China and the US
By: Dr A Q Khan
The Chinese are our best friends while the Americans always try to find some fault with us. Most recently, they even blamed China for our debt problems rather than the incompetence of our leaders. This is what Thomas Friedman has to say about US/China relationships. He recently wrote an article entitled ‘The Seven Years of China and the United States’. This article was published in the New York Times and shocked the White House. This is what he wrote:
“China has been busy with various infrastructure projects while we are dealing with l-Qaeda (terrorists). They have built better stadiums, subways, airports, roads and parks and we have been working on better metal detectors, Hummer military vehiclesand drones…
“Differences have begun to show; compare the dirty old LaGuardia Airport in New York to the beautifully shaped international airport in Shanghai. Drive along Manhattan and see how dilapidated the infrastructure is along the way. Compare this to Shanghai’s maglev train, which reaches speeds up to 220 miles per hour and uses electromagnetic propulsion instead of ordinary steel wheels and tracks. It makes one wonder who is living in a third world country!
“As a modern country, China has accepted the main concepts of modern national sovereignty and human rights. However, the various qualities of Chinese civilisation make it unique. China’s development model is that the scale of learning + innovation + huge population affects China and the world. Many foreign companies in China have a slogan: ‘If we can achieve the first in China, we will be able to achieve the world’s best.’
“Some of us are envious of the lives of people in small countries. But small countries cannot afford large-scale disasters while big countries face them and still have room for manoeuvre. Even such a large-scale natural disaster as the Wenchuan earthquake left their country’s economy unaffected.
“For most countries, industrial upgrading often means that industry migrates to foreign countries while China can carry out large-scale industrial transfer within itself, which extends the lifecycle of Chinese manufacturing.
The collision of Chinese and Western cultures over the past thirty years has not caused most Chinese to lose their cultural confidence. They embrace Confucius, Lao Tzu, calligraphy, painting, tea ceremonies, cultural relics and Chinese medicine, all reflections of the revival of Chinese traditionalculture.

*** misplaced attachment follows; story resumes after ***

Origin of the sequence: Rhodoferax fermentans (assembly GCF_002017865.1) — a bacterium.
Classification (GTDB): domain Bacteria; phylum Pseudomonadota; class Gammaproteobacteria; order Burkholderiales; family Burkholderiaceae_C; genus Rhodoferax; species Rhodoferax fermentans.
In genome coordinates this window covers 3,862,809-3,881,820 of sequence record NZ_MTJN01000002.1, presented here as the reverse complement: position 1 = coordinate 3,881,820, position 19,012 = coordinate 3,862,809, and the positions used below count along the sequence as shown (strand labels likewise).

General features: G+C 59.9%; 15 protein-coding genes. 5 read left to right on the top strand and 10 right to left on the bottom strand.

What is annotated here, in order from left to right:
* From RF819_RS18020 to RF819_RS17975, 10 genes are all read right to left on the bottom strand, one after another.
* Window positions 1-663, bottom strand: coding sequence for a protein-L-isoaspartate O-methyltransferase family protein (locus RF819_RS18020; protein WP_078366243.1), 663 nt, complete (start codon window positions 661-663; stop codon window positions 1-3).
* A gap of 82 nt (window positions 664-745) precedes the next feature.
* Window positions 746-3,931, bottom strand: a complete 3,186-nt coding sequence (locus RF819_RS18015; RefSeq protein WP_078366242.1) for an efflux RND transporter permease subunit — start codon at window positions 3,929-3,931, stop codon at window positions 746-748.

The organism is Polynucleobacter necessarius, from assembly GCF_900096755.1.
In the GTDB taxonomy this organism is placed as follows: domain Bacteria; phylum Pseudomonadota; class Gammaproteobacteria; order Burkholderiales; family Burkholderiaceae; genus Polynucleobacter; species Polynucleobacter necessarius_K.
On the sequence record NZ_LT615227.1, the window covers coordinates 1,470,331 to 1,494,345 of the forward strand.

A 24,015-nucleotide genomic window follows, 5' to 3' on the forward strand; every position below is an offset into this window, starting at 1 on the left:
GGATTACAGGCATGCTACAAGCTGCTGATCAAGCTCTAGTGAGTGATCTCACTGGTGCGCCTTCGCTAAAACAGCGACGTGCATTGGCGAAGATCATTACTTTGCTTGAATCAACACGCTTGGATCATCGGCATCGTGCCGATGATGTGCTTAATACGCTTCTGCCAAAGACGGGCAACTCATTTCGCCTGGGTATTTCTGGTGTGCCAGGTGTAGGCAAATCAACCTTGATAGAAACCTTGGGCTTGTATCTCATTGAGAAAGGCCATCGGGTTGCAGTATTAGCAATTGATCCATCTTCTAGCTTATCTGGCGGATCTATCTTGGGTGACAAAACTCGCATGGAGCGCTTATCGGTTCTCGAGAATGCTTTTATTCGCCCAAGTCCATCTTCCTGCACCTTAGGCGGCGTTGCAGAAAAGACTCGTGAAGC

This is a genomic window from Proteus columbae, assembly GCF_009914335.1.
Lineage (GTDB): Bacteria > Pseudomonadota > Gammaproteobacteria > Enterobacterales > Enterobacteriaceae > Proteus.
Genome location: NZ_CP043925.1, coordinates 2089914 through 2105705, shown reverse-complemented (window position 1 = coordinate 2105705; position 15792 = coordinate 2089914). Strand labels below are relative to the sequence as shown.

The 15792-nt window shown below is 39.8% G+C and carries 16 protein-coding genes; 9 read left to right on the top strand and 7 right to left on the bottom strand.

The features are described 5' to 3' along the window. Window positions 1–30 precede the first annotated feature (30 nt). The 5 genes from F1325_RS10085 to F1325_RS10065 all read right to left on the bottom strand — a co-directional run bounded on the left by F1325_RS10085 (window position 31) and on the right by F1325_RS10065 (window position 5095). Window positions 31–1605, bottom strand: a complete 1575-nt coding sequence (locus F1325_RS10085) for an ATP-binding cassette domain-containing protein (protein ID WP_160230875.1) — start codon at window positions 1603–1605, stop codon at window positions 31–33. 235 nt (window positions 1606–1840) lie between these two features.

“The food, health and leisure culture derived from the Chinese are also incomparable to other cultures. Street restaurants in any part of China can make 30 to 40 dishes. In the vast majority of American restaurants there are mostly hamburgers and chips. There are usually no more than three or four dishes that are really good.
“Some of us worry that the Chinese lack religious feeling. It is a fact that world history knows that religious conflicts have led to countless wars. The conflict between various Christian denominations and between Christianity and Islam has a history of thousands of years, resulting in human tragediesin which countless lives werebrutally lost....
“Chinese economics is not so much ‘market economics’ as ‘humanistic economics.’ If the government fails to develop its economy and improve people’s livelihood, it cannot handle disasters and it will lose support from the people and will eventually be overthrown.
“Today’s political party in China is a continuation of the historically unified Confucian ruling group tradition rather than a Western party that competes on behalf of different interest groups. Many people in the West only agree with the legitimacy of the regime resulting from multi-party competition, but this is a shallow political concept.
“I once met an American scholar who questioned the legitimacy of the Chinese regime. I asked him why he did not first question the legitimacy of his own country. We took land from others, exterminated Indians and formed the United States of today. Where is legitimacy here? Western regimes use the concept of ‘selecting’ while China’s is ‘selecting talents’. Xiao (small) ‘Junior’ Bush’s rule brought an economic downturn in the US and disaster to Iraq. In Chinese political culture the concept of ‘one game at a time’ and ‘hardship on one side, support from all sides’ cannot be produced. An Indian scholar once said to me that, on the face of it, China is centralised, but every reform actually has strong local characteristics. They compete and complement each other. Their system is more dynamicthan ours.
“The Chinese have studied the West and have established a powerful modern government system. At the same time, they have their own unique political and cultural resources. The combination of the two makes it easier for them to overcome the populism, short-sightedness and legalism that plagues Western democracy today.
“At the political level, many people in the West take it for granted that China will accept the political model of confrontation like in the West as the Chinese middle class grows. However, the Chinese middle class today seems to value China’s political stability more than any other class. They understand that the ‘democratisation’ of the West has brought chaos and turmoil to many countries. Their hard-earned wealth accumulation has benefited from 30 years of political stability in China.
“Frankly speaking, what China has demonstrated today is definitely not an oversimplified or even simple concept of advanced versus backwardness; democracy versus autocracy; high human rights versus low human rights.”
So much for Thomas Friedman’s analysis, but seeing is believing. A visit to China will make it clear that they are very hard-working, honest, soft-spoken and humble. They are an example worth following and learning from.
Courtesy The News